Vincenti was voted one of the top restaurants by LA Magazine. Irene, the LA Times critic just awarded it 3 stars today. To put this into some context, we don’t exactly have a lot of 3 stars in Los Angeles, only one 3 1/2 star (Spago) and no 4 stars. Irene awarded Providence and Urasawa 3 stars. On this blog, you will see write-ups of meals at those restaurants and I ask you to compare them to our meal at Vincenti below.
In any case, I might lose all credibility with those of you who are kind enough to read this little blog, but I completely disagree with both LA Magazine and the Times. I was very fortunate to have eaten at Rex il Ristorante when Mauro Vincenti was alive. It was an incredible restaurant – beautiful with unbelievably great food. Rex was originally a haberdashery that was transpired into a high-end, two-level restaurant, inspired by the Italian luxury ocean liner, Rex. Just imagine gorgeous Lalique light fixtures, a descending staircase from the lounge to the dining room that was fit for an entrance from Scarlett O’Hara and the most exquisite, perfectly executed cuisine – Mauro’s plates were a culinary pleasure.
Obviously, I didn’t expect that type of luxury from Vincenti. It is located in a non-descript setting in Brentwood surrounded by boutique type stores, but also my favorite market, up the street, Vicente Foods. However, with all the raves, I did expect really good food, executed perfectly as Maureen, Vincenti’s widow, is the owner.
At Vincenti, we had an early reservation (6 pm) and I was with my son. We certainly didn’t qualify as one of the movers and shakers or anyone important.
Amuse – on grilled zucchini, burrata cheese topped with dried tomato slices – OK – but just sloppy.
Mozza’s Burrata with bacon, marinated escarole and carmelized shallots – very good, simple but executed well.
Me – Warm tuna carpaccio with roasted peaches, crispy guanciale and basil oil – what a mess. Thick slices of tuna on a bed of mushy something – could have been peaches, but sure didn’t taste like it. There was zero crunch so I am guessing the Guanciale was missing in action. That green glop on top was a paste of basil and oil – too much, way overpowering.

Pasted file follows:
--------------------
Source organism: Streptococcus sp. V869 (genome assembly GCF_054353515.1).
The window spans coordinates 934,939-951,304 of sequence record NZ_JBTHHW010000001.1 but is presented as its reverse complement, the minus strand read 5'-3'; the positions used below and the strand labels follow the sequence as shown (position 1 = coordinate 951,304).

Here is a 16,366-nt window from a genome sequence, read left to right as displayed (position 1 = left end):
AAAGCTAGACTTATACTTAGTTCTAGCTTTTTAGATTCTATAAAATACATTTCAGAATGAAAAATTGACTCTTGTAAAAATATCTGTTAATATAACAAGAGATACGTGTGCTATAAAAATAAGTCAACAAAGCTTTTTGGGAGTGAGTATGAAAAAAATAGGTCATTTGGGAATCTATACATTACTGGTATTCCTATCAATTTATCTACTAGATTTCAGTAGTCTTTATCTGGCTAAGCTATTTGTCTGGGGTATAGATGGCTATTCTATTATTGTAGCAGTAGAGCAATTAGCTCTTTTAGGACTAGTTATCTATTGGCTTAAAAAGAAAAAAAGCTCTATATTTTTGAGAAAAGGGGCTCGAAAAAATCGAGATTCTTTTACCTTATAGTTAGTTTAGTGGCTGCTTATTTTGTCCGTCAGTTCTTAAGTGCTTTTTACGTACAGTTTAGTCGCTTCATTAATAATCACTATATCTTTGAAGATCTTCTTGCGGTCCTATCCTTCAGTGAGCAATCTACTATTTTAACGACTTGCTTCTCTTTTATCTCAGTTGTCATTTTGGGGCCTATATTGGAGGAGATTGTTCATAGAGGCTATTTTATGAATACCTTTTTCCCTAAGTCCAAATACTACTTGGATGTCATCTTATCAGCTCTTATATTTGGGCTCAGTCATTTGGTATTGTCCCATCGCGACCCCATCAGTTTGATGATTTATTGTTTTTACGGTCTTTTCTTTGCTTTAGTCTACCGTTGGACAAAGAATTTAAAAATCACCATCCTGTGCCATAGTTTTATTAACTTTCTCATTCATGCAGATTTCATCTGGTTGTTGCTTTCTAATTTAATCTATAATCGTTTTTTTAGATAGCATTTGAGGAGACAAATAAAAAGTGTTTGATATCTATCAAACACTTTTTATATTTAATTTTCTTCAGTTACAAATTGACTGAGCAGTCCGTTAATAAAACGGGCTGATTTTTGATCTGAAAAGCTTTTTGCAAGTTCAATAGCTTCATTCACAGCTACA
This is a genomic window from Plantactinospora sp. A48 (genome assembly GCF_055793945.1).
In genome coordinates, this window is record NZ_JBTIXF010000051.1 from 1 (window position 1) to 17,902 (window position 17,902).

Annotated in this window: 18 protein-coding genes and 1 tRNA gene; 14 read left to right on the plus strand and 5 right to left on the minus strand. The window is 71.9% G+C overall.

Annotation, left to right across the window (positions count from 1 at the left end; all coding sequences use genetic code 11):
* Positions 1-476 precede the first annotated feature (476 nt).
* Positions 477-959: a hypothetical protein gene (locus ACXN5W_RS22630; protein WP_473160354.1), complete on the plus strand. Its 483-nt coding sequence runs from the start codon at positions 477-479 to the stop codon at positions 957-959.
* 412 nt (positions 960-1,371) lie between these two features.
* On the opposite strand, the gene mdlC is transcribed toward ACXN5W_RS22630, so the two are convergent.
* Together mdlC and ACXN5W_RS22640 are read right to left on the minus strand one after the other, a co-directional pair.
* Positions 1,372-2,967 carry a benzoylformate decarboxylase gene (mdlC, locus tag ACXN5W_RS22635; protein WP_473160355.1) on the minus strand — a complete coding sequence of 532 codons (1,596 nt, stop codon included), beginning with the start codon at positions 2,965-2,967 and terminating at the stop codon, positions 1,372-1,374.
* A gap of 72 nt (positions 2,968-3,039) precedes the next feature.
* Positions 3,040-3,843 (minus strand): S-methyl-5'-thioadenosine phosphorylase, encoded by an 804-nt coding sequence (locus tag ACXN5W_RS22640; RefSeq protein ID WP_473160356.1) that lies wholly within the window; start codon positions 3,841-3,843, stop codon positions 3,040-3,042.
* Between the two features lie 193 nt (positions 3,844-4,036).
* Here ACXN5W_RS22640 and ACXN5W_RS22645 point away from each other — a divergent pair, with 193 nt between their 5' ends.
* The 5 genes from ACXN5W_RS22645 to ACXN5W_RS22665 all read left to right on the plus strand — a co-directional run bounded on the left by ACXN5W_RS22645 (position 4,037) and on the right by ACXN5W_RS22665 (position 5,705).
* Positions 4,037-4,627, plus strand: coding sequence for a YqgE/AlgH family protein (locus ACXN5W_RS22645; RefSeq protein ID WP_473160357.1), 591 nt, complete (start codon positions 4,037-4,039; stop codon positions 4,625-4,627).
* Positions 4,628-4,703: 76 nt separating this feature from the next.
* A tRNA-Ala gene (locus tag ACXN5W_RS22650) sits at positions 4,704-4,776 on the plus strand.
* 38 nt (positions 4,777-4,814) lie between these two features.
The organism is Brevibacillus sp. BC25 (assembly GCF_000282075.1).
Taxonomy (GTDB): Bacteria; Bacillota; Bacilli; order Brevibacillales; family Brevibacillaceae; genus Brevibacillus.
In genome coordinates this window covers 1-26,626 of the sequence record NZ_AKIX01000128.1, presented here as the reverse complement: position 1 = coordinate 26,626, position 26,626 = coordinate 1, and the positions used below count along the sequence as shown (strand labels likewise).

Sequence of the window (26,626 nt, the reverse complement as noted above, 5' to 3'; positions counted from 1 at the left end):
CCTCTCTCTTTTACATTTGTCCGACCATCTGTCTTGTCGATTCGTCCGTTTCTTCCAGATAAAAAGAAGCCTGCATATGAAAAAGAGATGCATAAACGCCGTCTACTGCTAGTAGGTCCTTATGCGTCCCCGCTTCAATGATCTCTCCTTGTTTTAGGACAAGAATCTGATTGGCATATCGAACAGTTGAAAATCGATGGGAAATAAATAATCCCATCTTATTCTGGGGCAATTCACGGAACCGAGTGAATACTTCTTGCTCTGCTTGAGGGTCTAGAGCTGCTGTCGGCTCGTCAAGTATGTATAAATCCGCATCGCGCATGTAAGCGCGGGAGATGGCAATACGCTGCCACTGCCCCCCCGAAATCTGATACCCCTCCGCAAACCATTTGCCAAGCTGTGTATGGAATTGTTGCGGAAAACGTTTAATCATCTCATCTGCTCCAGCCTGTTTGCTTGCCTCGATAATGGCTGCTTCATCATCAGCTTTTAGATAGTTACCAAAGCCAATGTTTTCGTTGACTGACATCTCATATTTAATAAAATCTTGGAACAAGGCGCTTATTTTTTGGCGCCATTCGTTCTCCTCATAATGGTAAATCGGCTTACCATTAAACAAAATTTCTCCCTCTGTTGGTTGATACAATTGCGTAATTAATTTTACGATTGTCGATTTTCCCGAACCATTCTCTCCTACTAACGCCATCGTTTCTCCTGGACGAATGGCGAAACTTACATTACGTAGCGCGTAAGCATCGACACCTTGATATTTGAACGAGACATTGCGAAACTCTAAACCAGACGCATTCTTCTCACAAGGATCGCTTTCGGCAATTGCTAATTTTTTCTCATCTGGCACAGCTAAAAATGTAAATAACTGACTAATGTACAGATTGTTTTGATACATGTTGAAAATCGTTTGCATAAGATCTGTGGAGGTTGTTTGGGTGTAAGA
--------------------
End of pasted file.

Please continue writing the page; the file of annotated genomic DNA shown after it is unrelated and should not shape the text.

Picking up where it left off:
Middle Course – Roasted scallops with white asparagus, puree from Bassano del Grapa and Black truffles – what an abomination – overcooked rubber scallops swimming in a thick soupy mixture – we literally had one bite. Later, the waiter explained that the customers in Brentwood like their scallops well-cooked.
Later the chef remade the scallop dish – the scallops were cooked well and served without the soup. Unfortunately, this was served as we were half-way through our main courses and onto the red wine. Nice thought, but….
Me – Slow-cooked Rotisserie duck with spinach and roasted potatoes – Irene loved this dish. Hers was served with ribbons of braised cabbage – I got soggy potatoes. Her verdict – “roasted to a deep mahogany, the flesh still moist but decidedly not pink.” My thought– the last time, I had duck served medium was in the 80’s. Since then, I have only had medium rare duck. This probably was an ordering mishap on my part as duck on the rotisserie probably can only be done medium. Unfortunately though, my meat was not moist.
A 3 star steak from Cut
I will let the photos speak the message.
We brought wine from home and they charged us $35 corkage for each bottle, even though we gave the chef and our waitress a full glass of red and left a good ¼ bottle of Montrachet for them to enjoy later.
What a disappointment and expensive.